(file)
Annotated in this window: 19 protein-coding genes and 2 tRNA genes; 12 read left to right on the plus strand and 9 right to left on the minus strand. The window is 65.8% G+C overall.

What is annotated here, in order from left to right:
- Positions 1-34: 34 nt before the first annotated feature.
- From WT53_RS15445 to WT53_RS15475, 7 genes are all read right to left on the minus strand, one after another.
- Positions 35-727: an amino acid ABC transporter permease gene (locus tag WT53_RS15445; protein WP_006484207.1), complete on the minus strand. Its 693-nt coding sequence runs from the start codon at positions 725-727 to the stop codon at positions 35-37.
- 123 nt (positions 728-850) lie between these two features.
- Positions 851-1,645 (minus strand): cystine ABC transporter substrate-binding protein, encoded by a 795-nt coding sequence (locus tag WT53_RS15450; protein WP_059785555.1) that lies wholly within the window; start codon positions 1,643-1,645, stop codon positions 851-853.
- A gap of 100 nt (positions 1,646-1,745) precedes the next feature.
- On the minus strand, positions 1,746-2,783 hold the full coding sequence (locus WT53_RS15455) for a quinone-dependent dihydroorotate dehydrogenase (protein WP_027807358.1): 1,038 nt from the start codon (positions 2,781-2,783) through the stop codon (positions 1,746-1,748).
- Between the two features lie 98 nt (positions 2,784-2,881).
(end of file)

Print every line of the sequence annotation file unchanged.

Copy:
Annotated in this window: 19 protein-coding genes and 2 tRNA genes; 12 read left to right on the plus strand and 9 right to left on the minus strand. The window is 65.8% G+C overall.

What is annotated here, in order from left to right:
- Positions 1-34: 34 nt before the first annotated feature.
- From WT53_RS15445 to WT53_RS15475, 7 genes are all read right to left on the minus strand, one after another.
- Positions 35-727: an amino acid ABC transporter permease gene (locus tag WT53_RS15445; protein WP_006484207.1), complete on the minus strand. Its 693-nt coding sequence runs from the start codon at positions 725-727 to the stop codon at positions 35-37.
- 123 nt (positions 728-850) lie between these two features.
- Positions 851-1,645 (minus strand): cystine ABC transporter substrate-binding protein, encoded by a 795-nt coding sequence (locus tag WT53_RS15450; protein WP_059785555.1) that lies wholly within the window; start codon positions 1,643-1,645, stop codon positions 851-853.
- A gap of 100 nt (positions 1,646-1,745) precedes the next feature.
- On the minus strand, positions 1,746-2,783 hold the full coding sequence (locus WT53_RS15455) for a quinone-dependent dihydroorotate dehydrogenase (protein WP_027807358.1): 1,038 nt from the start codon (positions 2,781-2,783) through the stop codon (positions 1,746-1,748).
- Between the two features lie 98 nt (positions 2,784-2,881).